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From a project’s smallest steps to humanity’s greatest leaps, NASA’s technical workforce embodies the spirit of Neil Armstrong’s immortal words from the surface of the Moon, boldly pushing the envelope of human achievement and scientific understanding. In our podcast, Small Steps, Giant Leaps, APPEL Knowledge Services talks with systems engineers, scientists, project managers and thought leaders about challenges, opportunities, and successes.

Storytelling Strategist Johel Brown-Grant with the U.S. State Department discusses organizational benefits of technical storytelling.

Storytelling is an effective tool for sharing experiences in the form of lessons learned or witness accounts of how something happened. Stories help people connect, understand and remember. In the first of a two-part series, Brown-Grant talks about the art and science of storytelling and shares tips for telling technical stories.

In this episode of Small Steps, Giant Leaps, you’ll learn about:

  • Organizational benefits of technical storytelling
  • The most important component of storytelling
  • Why storytelling helps people connect

 

Related Resources

Storytelling Guide

Masters Forums: The Power of Storytelling

Apollo Storytelling (NASA Only)

APPEL Courses:

Complex Decision Making in Project Management (APPEL-CDMPM)

Presentation Skills for Technical Professionals (APPEL-PSTP)

 

 Johel Brown-Grant

Johel Brown-Grant
Credit: Johel Brown-Grant

Johel Brown-Grant is a frequent speaker and workshop facilitator on the power of storytelling to teach, engage, empower, motivate and connect learners, leaders, groups and professional communities across diverse industries and professions. Brown-Grant has led important knowledge management and storytelling projects in government, and corporate and academic settings. In his current role at the U.S. State Department he coordinates enterprise learning efforts across multiple departments. A former Fulbright scholar, Brown-Grant holds master’s degrees in sociolinguistics, literature, and information and knowledge strategy from Universidad de Costa Rica, University of Pittsburgh and Columbia University in the City of New York, respectively, and a doctorate in communication and rhetoric from Rensselaer Polytechnic Institute.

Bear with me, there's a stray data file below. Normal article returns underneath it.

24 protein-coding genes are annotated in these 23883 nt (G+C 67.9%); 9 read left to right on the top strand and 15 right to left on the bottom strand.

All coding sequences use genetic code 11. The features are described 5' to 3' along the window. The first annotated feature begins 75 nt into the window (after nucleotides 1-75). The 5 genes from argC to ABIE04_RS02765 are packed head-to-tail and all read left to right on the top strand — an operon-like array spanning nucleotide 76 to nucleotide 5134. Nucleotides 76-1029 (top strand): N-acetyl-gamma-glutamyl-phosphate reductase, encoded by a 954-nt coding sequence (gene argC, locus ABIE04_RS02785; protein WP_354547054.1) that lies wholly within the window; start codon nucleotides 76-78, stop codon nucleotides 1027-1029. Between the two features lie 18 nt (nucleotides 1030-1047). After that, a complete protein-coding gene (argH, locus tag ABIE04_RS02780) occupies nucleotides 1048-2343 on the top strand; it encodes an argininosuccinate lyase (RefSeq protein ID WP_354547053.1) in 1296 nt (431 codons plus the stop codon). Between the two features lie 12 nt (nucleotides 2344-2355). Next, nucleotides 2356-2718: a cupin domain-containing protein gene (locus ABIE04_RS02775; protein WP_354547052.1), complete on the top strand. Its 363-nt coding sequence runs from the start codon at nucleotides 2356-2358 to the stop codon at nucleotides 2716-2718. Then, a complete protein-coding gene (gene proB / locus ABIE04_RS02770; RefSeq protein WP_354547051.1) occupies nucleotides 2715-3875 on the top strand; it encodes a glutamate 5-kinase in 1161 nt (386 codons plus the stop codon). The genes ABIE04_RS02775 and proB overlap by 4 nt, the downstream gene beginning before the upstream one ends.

Transcript

Johel Brown-Grant: Storytelling is great because it allows us to think about what is relevant to our lives now, what we need to know.

People sometimes think that the most important thing about storytelling is the story. And the story is important, of course, but the most important thing about storytelling is actually the audience.

When the audience gets the story, the story is theirs. They make the story their own because they take that story and they apply it to their experience. They connect to that story and they see in that story things that are relevant to them.

Deana Nunley (Host): Welcome to Small Steps, Giant Leaps – a NASA APPEL Knowledge Services podcast featuring interviews and stories that tap into project experiences to share best practices, lessons learned and novel ideas.

I’m Deana Nunley.

We’re kicking off a two-part series on storytelling – with an emphasis on the art and science of telling technical stories that can help organizations capture and share knowledge.

Our guest today is Knowledge Management and Storytelling Strategist Johel Brown-Grant with the U.S. State Department. He’s the author of an upcoming book, Knowledge Management and the Practice of Storytelling: The Skills and Competencies Needed for a Successful Implementation, to be published in 2021 by Emerald Publishing.

Johel, thank you for joining us on the podcast.

Brown-Grant: Thank you for having me.

Host: What is story telling? What does it mean to tell a story?